Thursday, December 31, 2015
My Name is Red by Orhan Pamuk
Orhan Pamuk's My Name is Red is, at its simplest, a murder-mystery: someone has murdered Elegant Effendi, one of the miniaturist illustrators tasked by the Ottoman Sultan to illustrate a great book which will be given as a present to the Venetian Doge. Pamuk puts us in the point of view of the murdered miniaturist, who narrates the unpleasantness of his death, and then, in the next chapter, the point of view of the murderer. (Cannily, of course, not telling us who he is.)
There are chapters from the point of view of the protagonist, Black, charged by his Uncle with finding the murderer; there are chapters from the point of view of his beloved, the beautiful Shekure; there are chapters from the point of view of multiple ancillary characters, and even a few of the illustrations themselves. ("I don't want to be a tree," a drawing of a tree tells us, "I want to be its meaning.") There are even, as the title suggests, chapters from the point of view of colors.
Both the murderer and his victim tell us that the murder was sparked by an anxiety about the propriety, under Islamic law and theology, of the book, and perhaps of illustration itself. My Name is Red grapples with the relationship between God and art, under the often iconoclastic framework of Islam. Is it a sin to depict the world realistically, as the Frankish painters do? Is it hubris to paint, as the old masters do, through memory and repetition, trying to reproduce the world as it is seen in the eyes of Allah? There is much talk about what it means to draw a horse, and whether to draw a horse that one sees, or the horse that Allah has imagined.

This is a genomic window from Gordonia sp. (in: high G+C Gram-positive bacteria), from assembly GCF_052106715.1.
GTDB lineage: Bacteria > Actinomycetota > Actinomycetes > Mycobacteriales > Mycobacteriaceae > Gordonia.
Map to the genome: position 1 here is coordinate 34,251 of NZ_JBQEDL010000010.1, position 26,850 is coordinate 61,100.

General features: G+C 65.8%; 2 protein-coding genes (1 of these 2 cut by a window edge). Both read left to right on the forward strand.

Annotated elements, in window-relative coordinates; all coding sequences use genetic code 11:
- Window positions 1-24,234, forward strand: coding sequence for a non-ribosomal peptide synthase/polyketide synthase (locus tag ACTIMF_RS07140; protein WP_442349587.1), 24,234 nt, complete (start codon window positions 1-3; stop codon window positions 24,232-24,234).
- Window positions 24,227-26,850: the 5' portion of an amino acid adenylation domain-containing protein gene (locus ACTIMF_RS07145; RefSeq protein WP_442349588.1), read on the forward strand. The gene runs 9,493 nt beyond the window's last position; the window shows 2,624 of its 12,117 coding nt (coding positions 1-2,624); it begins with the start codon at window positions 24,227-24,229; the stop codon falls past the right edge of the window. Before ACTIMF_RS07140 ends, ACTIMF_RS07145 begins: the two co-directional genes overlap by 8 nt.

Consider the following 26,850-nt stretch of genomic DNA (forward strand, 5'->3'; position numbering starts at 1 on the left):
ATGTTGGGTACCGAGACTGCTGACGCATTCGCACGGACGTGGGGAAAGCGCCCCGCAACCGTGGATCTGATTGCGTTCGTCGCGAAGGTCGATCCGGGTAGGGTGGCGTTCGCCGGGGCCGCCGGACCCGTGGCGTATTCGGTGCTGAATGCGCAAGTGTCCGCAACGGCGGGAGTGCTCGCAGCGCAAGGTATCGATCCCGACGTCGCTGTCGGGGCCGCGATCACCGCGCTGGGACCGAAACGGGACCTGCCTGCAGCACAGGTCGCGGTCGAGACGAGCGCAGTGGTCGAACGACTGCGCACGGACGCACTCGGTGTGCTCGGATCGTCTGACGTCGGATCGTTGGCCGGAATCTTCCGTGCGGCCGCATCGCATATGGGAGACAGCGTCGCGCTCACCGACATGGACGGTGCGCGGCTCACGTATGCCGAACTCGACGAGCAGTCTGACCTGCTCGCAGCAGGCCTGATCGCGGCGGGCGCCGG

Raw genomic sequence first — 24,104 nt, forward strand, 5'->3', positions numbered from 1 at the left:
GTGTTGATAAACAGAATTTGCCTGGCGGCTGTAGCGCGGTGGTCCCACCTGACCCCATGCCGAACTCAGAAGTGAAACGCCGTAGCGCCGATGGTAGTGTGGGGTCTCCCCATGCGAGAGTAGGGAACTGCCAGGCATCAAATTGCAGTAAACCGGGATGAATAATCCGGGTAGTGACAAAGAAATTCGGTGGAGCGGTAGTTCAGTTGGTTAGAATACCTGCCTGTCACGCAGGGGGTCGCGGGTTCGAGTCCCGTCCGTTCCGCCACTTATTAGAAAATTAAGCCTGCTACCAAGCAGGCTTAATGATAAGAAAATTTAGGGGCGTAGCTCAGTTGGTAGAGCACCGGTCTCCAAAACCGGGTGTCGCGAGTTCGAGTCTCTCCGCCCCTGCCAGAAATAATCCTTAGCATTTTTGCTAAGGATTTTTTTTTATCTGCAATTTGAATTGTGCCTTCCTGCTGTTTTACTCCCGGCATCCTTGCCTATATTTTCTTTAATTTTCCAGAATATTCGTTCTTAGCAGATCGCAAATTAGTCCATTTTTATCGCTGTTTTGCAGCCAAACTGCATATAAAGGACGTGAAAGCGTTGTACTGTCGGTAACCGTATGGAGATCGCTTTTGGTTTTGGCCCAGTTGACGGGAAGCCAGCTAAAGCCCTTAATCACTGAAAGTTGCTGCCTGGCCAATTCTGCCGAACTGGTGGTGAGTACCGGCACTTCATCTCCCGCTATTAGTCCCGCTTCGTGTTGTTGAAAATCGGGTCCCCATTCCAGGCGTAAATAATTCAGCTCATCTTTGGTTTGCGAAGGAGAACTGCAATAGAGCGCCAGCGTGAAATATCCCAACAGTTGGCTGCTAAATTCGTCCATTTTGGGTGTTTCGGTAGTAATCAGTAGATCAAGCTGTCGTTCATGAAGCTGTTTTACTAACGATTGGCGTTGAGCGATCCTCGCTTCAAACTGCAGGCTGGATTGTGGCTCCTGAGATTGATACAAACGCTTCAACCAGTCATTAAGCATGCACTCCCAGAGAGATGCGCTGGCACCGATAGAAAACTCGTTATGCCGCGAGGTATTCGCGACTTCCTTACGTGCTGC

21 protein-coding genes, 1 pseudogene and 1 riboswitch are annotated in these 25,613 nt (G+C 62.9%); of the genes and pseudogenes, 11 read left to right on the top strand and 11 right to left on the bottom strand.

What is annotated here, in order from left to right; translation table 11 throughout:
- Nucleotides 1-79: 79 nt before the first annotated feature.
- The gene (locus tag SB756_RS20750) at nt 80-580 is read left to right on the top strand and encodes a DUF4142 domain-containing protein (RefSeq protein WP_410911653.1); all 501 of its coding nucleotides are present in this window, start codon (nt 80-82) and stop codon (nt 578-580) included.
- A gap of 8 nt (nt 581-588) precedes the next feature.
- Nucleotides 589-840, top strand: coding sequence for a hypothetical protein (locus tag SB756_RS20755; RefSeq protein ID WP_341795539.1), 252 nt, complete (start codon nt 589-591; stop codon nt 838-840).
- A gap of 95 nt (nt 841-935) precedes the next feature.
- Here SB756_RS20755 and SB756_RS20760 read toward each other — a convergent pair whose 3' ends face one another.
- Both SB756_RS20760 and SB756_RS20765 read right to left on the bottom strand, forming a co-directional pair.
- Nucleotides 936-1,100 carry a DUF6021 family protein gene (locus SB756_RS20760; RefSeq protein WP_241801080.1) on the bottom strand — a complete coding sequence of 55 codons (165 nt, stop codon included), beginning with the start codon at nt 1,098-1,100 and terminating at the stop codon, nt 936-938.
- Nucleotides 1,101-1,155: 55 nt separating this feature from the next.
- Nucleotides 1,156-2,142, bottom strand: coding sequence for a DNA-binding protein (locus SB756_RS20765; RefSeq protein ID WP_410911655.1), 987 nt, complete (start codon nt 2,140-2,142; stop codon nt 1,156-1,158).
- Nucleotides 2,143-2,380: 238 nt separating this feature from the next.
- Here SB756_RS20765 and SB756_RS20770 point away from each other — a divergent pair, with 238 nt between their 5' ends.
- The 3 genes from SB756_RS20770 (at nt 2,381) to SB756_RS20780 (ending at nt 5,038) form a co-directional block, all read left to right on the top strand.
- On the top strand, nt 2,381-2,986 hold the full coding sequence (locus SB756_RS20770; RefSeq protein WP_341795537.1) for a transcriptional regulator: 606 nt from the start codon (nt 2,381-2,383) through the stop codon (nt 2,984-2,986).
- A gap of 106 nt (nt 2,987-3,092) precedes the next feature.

I love that kind of stuff, and, for me, what was most interesting about My Name is Red was being forced to think about in a religious context that is ultimately foreign to me. There are iconoclastic traditions in Christianity, too, and plenty of books that deal with them, but only Islam could provide the framework for this book. Pamuk mines from Islamic tradition innumerable stories which are told in the illuminated manuscripts the miniaturists create, new to me, but certainly as familiar to his own audience as Abraham and Isaac, or Jacob and Esau are to me. I liked being pushed outside of my comfort zone in that way.